Looking well beyond 2018, we are confident that our host for Gay Games XI in 2022 will also deliver a successful event. Our rigorous Site Selection process formally began in March 2016. Seventeen cities requested our detailed Request For Proposal for Gay Games XI. Nine of those cities submitted a Letter of Intent to bid, and eight cities produced 200-300-page bid documents with details on every aspect of production. These bid documents are currently available for review on our website

In February, 2017, the FGG Board and Assembly voted and selected three finalists for Gay Games XI: Guadalajara, Hong Kong, and Washington D.C. At present, our Site Selection Committee is preparing to do a four-day Site Visit to each city during June. Our team of three independent (i.e. non-voting) Site Inspectors has a very exhausting task to perform, given that they must visit each venue, observe community support, including from local and/or federal government, and be objective in their reporting to our organization. They will be accompanied by two FGG Site Selection Committee members for each visit.

The three finalists for Gay Games XI will give a final round of presentations at our Annual General Assembly, which will take place in Paris 26 October – 1 November of this year. Each finalist will make a 45-minute multimedia presentation, followed by a 45-minute question and answer period. The next day will include a follow-up question and answer session with representatives from all three finalists together.

After these elements have been completed, the FGG Board and Assembly will convene in private to review the various documents that have been produced, including the Site Inspection reports. Budgets are compared, SWOT analyses are produced and discussed, and the voting members get to share their individual thoughts before each member submits a private ballot. In total, there will be well over 100 votes cast by the Board and delegates assembled in the room. The selection of the Gay Games XI host for 2022 will be announced at a gala dinner at the close of our AGA.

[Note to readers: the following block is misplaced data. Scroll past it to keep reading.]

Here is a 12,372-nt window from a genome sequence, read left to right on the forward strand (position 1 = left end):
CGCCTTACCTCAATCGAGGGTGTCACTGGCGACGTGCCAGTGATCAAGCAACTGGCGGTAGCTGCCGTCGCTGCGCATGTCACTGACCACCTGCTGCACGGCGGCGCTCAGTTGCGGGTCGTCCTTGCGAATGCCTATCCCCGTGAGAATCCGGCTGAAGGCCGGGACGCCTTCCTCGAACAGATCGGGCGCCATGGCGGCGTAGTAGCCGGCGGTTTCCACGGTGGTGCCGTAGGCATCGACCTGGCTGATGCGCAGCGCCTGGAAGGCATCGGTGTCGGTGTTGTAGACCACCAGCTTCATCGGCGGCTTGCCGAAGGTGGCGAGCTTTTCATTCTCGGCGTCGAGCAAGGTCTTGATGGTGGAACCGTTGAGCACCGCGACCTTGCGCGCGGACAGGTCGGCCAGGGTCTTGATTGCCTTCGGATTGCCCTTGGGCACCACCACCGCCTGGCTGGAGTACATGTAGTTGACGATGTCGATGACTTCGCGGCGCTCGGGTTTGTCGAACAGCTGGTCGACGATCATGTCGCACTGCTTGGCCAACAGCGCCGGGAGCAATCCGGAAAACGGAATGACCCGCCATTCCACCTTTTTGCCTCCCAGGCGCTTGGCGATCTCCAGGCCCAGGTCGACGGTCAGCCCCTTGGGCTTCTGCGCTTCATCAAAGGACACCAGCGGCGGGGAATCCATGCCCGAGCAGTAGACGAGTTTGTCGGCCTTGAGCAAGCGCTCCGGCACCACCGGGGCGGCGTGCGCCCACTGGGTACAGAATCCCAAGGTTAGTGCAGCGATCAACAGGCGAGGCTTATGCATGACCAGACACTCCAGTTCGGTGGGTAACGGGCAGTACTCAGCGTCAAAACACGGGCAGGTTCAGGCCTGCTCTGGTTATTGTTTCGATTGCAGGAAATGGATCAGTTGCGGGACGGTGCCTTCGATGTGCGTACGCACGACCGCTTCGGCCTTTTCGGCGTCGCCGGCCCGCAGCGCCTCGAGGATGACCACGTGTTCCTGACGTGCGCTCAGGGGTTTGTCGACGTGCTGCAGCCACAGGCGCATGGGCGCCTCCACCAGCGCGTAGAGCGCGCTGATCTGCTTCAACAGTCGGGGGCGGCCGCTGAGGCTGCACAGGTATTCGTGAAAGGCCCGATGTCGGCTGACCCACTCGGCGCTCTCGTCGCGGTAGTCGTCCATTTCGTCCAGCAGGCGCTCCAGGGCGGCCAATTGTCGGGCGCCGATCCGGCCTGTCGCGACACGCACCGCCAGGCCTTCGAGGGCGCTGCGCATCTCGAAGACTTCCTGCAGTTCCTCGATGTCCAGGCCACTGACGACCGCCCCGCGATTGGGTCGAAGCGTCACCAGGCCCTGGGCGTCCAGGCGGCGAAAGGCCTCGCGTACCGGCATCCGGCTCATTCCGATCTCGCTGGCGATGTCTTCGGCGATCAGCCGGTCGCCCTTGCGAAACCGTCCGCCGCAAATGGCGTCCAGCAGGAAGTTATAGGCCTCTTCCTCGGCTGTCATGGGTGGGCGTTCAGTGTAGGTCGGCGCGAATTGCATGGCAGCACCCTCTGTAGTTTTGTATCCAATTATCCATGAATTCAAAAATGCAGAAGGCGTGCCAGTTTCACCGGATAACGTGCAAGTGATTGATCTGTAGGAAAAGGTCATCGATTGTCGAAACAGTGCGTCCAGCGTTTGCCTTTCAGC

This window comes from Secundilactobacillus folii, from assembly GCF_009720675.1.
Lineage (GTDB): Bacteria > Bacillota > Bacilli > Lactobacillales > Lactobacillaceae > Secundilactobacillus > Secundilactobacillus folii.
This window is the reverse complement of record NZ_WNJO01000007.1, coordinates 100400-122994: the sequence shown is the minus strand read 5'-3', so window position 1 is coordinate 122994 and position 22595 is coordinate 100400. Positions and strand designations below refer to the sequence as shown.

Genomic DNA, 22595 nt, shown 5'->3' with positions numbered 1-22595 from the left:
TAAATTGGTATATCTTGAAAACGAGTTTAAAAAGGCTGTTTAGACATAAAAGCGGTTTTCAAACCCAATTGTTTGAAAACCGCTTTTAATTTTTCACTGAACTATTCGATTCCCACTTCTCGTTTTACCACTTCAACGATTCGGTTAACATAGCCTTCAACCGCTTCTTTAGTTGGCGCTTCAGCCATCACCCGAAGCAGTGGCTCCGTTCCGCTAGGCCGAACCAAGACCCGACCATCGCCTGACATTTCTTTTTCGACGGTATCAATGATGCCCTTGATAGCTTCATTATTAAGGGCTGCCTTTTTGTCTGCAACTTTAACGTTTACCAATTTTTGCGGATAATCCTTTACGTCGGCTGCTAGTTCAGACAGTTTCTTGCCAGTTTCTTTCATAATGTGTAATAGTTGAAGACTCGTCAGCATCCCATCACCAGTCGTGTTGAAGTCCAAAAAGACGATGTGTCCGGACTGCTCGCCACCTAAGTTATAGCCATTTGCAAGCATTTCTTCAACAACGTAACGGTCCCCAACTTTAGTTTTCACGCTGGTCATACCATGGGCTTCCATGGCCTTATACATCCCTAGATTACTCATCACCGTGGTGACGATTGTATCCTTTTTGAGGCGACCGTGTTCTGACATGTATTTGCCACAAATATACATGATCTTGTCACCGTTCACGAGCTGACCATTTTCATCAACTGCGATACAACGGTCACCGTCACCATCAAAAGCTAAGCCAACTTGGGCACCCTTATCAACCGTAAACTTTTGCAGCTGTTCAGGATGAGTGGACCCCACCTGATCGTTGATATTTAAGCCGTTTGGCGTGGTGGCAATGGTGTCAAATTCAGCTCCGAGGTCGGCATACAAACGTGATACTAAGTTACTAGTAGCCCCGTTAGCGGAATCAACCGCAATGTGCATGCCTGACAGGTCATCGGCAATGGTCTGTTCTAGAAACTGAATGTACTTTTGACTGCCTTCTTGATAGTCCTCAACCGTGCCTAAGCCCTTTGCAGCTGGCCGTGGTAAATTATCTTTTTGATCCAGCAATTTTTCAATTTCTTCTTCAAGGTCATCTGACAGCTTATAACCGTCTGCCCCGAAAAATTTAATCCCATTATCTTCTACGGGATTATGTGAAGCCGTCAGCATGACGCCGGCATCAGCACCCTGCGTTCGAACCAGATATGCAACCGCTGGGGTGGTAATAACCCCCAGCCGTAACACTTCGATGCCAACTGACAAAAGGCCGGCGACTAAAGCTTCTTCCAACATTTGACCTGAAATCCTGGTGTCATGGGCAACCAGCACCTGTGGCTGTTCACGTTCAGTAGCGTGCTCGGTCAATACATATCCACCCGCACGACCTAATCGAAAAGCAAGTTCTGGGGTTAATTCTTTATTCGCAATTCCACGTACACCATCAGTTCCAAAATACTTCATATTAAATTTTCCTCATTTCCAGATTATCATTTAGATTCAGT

If events such as the Gay Games wish to remain relevant as a movement to use sport and culture to transform global perceptions, then it is critical that they are produced with transparency and a selfless commitment to enriching the community as a whole. That is why, beginning in July, and every three months for the next year, the Federation of Gay Games (in conjunction with our Host Organization), will release a financial update so the community can see that we have their best interests at heart.

The FGG has been very diligent in protecting our brand so that it remains as true to its founding principles as possible. Given where the world was with LGBT+ rights in the early 1980s, at the start of the AIDS crisis, compared to where we are now, we’ve seen major shifts in social attitudes across the globe. Most of these changes have been for the better, but some have been for the worse.

In today’s evolving world, many LGBT+ people are more integrated into society in beautiful ways — but there are those who seem to be further marginalized as well. What can we do to bridge those barriers? How do we reach a younger and more diverse population, or those marginalized by financial restraints? And, what can we do be more vigilant in our goal to achieve gender equity? These are critical questions facing the FGG, as well as our community at large.

In our never-ending mission to promote equality in sport and culture, the FGG recognizes these challenges. It is up to us to find the solutions so that the opportunity for full participation has no boundaries.

The motto for Paris 2018 – Gay Games 10 is “All Equal.” The FGG has pledged to raise US $100,000, while Paris 2018 – Gay Games 10 has pledged to raise on their own 200,000 €. This is our combined effort to continue with the scholarship program first established through the Roy M. Coe Endowment Fund in 1995, and expanded with each subsequent quadrennial. The FGG is very proud of its Gay Games scholarship recipient alumni, more than 800 to date, and what they have done when they return to their communities. They become the sparks in small towns across our planet, creating opportunities when none previously existed. It is their passion that burns brightest, and although we are unable to assist every applicant, we are committed to doing what we can for as many as possible.

The lessons of the past and present have not been wasted on the future of the Gay Games. The Federation of Gay Games has an obligation to our 35-year history and the community at large. It is our responsibility to ensure our event keeps the focus where it belongs: on the individual participant to achieve their highest potential. Today, we recommit to that pledge, and look forward to seeing everyone next year for Paris 2018 – Gay Games 10.


On behalf of the Federation of Gay Games Board,

Joanie Evans                                                                Sean Fitzgerald

Co-President                                                                Co-President